Talking Movies

March 16, 2016

Sing Street

Writer/director John Carney builds on his American debut Begin Again’s success with another funny can-do tale of musical swashbuckling, this time set in 1980s Dublin.

image

Conor (Ferdia Walsh-Peelo) is a rich kid whose cosy private school adolescence comes to a crashing halt when parents Robert (Aidan Gillen) and Penny (Maria Doyle Kennedy) announce an austerity drive. A fish hopelessly out of water at Synge Street CBS he is viciously bullied, but after being befriended by entrepreneurial fixer Darren (Ben Carolan) he meets aspiring model Raphina (Lucy Boynton) and ascends the pecking order at school after forming a band to impress her. Older brother Brendan (Jack Reynor) provides sardonic mentoring while multi-instrumentalist Eamon (Mark McKenna) provides the musical foundations over which Conor, soon renamed Cosmo, lays lyrics about Raphina. Cosmo increasingly clashes with school Principal Brother Baxter (Don Wycherley) as the band ‘Sing Street’ become increasingly disruptive in their appearance and attitude. But will Conor’s increasingly ambitious efforts be enough to stop Raphina emigrating to London?

“But is there a difference between liking a thing and thinking it good?” – Brideshead Revisited

Bridey’s question is extremely pertinent for Carney’s movie. The original music is great, especially the band’s first song ‘The Riddle of the Model’. Carney’s script is very funny, and Reynor is on terrific form as the stoner older brother. But this feels like a backward step from Begin Again on a number of fronts. Reynor’s character is almost a mash-up of Philip Seymour Hoffman and Zooey Deschanel’s roles in Almost Famous, and, though Sing Street captures elements of the period perfectly; school exercise books, constant smoking; there is also an air of total fantasy (doubly odd in a film which so obviously wants praise for its grittiness) which has Brendan as its focal point. He’s almost a time-traveller from 2015 landed in 1985 in the social critique he lays on his parents’ marriage and the Christian Brothers’ ethos. His dismissal of Genesis makes a nonsense of his affection for Duran Duran, and then you realise his taste is temporally inconsistent. Brendan ought to be agonising over whether Bowie, Springsteen and The Clash have sold out on their latest albums, and avidly listening to The Smiths and REM, not watching Top of the Pops. And then there’s U2… Never mentioned, never listened to, in 1985 Dublin.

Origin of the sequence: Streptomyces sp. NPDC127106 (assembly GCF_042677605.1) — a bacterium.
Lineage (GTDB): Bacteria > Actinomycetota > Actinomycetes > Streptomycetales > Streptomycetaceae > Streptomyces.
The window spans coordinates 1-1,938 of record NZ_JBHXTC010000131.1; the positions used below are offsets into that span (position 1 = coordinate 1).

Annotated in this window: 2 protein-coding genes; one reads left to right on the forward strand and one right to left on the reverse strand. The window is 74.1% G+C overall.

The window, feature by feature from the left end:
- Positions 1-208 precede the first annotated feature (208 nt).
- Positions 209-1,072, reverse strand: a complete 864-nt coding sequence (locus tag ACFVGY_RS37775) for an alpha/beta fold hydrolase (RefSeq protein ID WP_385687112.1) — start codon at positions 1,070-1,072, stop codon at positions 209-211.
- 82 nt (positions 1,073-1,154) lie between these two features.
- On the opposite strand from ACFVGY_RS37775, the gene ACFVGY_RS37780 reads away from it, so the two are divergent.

Raphina never convinces as a real person, she is merely an object of desire, and the film has so little interest in Conor and Brendan’s sister; especially her reaction to their parents’ separation; that you wonder why she’s there at all. But while the female characters fare poorly, compared to Conor and Brendan, they’re not alone. Ngig (Percy Chamburuka) is also sidelined, and Larry (Conor Hamilton) and Garry (Karl Rice) are interchangeable comic relief. Sing Street’s set-up recalls The Inbetweeners but pretty boy Cosmo, living in a three storey house, is not likeable. He humiliates the school bully; fully aware said bully is a victim of abuse; and aggravatingly ‘rebels’ against Brother Baxter; who has to contend with regular students’ violent behaviour without Cosmo’s New Romantics nonsense; with Carney stacking the deck by creating an uncomfortable unfounded expectation of molestation.

Sing Street is an entertaining film made with much confidence, but that doesn’t excuse its many puzzling artistic choices and the most ridiculous ‘upbeat’ ending since The Way Back.

3.5/5

Advertisements

Leave a Comment »

No comments yet.

RSS feed for comments on this post. TrackBack URI

Leave a Reply

Fill in your details below or click an icon to log in:

WordPress.com Logo

You are commenting using your WordPress.com account. Log Out / Change )

Twitter picture

You are commenting using your Twitter account. Log Out / Change )

Facebook photo

You are commenting using your Facebook account. Log Out / Change )

Google+ photo

You are commenting using your Google+ account. Log Out / Change )

Connecting to %s

Create a free website or blog at WordPress.com.

%d bloggers like this: